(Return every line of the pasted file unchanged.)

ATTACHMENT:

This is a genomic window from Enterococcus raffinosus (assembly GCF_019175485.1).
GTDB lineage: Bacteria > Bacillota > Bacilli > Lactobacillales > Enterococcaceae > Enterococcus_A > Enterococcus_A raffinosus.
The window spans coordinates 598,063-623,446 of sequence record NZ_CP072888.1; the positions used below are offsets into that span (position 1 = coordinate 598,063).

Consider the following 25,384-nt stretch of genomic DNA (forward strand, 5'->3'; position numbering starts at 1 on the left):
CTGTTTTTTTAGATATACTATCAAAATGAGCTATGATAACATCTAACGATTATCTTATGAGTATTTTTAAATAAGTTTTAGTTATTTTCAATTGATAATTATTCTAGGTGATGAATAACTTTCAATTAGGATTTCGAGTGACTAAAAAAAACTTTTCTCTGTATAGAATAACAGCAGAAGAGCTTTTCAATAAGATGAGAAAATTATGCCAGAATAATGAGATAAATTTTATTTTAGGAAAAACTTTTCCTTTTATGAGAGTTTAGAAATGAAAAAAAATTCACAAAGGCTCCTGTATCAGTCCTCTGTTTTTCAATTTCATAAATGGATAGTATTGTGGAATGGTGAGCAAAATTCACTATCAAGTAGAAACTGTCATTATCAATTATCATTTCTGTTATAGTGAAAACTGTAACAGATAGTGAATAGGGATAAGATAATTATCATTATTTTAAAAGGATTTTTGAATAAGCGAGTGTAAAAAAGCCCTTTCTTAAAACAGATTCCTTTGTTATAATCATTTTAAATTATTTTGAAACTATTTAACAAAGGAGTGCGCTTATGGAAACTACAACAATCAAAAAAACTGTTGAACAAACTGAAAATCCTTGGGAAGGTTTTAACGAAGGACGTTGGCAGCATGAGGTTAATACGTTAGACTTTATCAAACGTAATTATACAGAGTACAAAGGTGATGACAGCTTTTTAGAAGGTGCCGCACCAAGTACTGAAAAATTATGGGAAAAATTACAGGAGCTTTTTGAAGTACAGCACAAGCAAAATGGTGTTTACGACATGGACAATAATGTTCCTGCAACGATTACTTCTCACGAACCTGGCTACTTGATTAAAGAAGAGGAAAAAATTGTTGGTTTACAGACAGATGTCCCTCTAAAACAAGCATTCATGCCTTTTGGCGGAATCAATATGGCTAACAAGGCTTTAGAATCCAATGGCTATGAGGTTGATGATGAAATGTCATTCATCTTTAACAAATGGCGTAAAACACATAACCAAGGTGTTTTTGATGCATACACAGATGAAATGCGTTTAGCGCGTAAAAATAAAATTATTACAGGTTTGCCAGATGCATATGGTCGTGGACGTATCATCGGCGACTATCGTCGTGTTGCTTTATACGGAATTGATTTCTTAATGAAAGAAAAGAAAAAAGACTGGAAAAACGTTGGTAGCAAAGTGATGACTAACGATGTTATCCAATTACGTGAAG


This is a genomic window from Enterococcus raffinosus (assembly GCF_019175485.1).
GTDB lineage: Bacteria > Bacillota > Bacilli > Lactobacillales > Enterococcaceae > Enterococcus_A > Enterococcus_A raffinosus.
The window spans coordinates 598,063-623,446 of sequence record NZ_CP072888.1; the positions used below are offsets into that span (position 1 = coordinate 598,063).

Consider the following 25,384-nt stretch of genomic DNA (forward strand, 5'->3'; position numbering starts at 1 on the left):
CTGTTTTTTTAGATATACTATCAAAATGAGCTATGATAACATCTAACGATTATCTTATGAGTATTTTTAAATAAGTTTTAGTTATTTTCAATTGATAATTATTCTAGGTGATGAATAACTTTCAATTAGGATTTCGAGTGACTAAAAAAAACTTTTCTCTGTATAGAATAACAGCAGAAGAGCTTTTCAATAAGATGAGAAAATTATGCCAGAATAATGAGATAAATTTTATTTTAGGAAAAACTTTTCCTTTTATGAGAGTTTAGAAATGAAAAAAAATTCACAAAGGCTCCTGTATCAGTCCTCTGTTTTTCAATTTCATAAATGGATAGTATTGTGGAATGGTGAGCAAAATTCACTATCAAGTAGAAACTGTCATTATCAATTATCATTTCTGTTATAGTGAAAACTGTAACAGATAGTGAATAGGGATAAGATAATTATCATTATTTTAAAAGGATTTTTGAATAAGCGAGTGTAAAAAAGCCCTTTCTTAAAACAGATTCCTTTGTTATAATCATTTTAAATTATTTTGAAACTATTTAACAAAGGAGTGCGCTTATGGAAACTACAACAATCAAAAAAACTGTTGAACAAACTGAAAATCCTTGGGAAGGTTTTAACGAAGGACGTTGGCAGCATGAGGTTAATACGTTAGACTTTATCAAACGTAATTATACAGAGTACAAAGGTGATGACAGCTTTTTAGAAGGTGCCGCACCAAGTACTGAAAAATTATGGGAAAAATTACAGGAGCTTTTTGAAGTACAGCACAAGCAAAATGGTGTTTACGACATGGACAATAATGTTCCTGCAACGATTACTTCTCACGAACCTGGCTACTTGATTAAAGAAGAGGAAAAAATTGTTGGTTTACAGACAGATGTCCCTCTAAAACAAGCATTCATGCCTTTTGGCGGAATCAATATGGCTAACAAGGCTTTAGAATCCAATGGCTATGAGGTTGATGATGAAATGTCATTCATCTTTAACAAATGGCGTAAAACACATAACCAAGGTGTTTTTGATGCATACACAGATGAAATGCGTTTAGCGCGTAAAAATAAAATTATTACAGGTTTGCCAGATGCATATGGTCGTGGACGTATCATCGGCGACTATCGTCGTGTTGCTTTATACGGAATTGATTTCTTAATGAAAGAAAAGAAAAAAGACTGGAAAAACGTTGGTAGCAAAGTGATGACTAACGATGTTATCCAATTACGTGAAG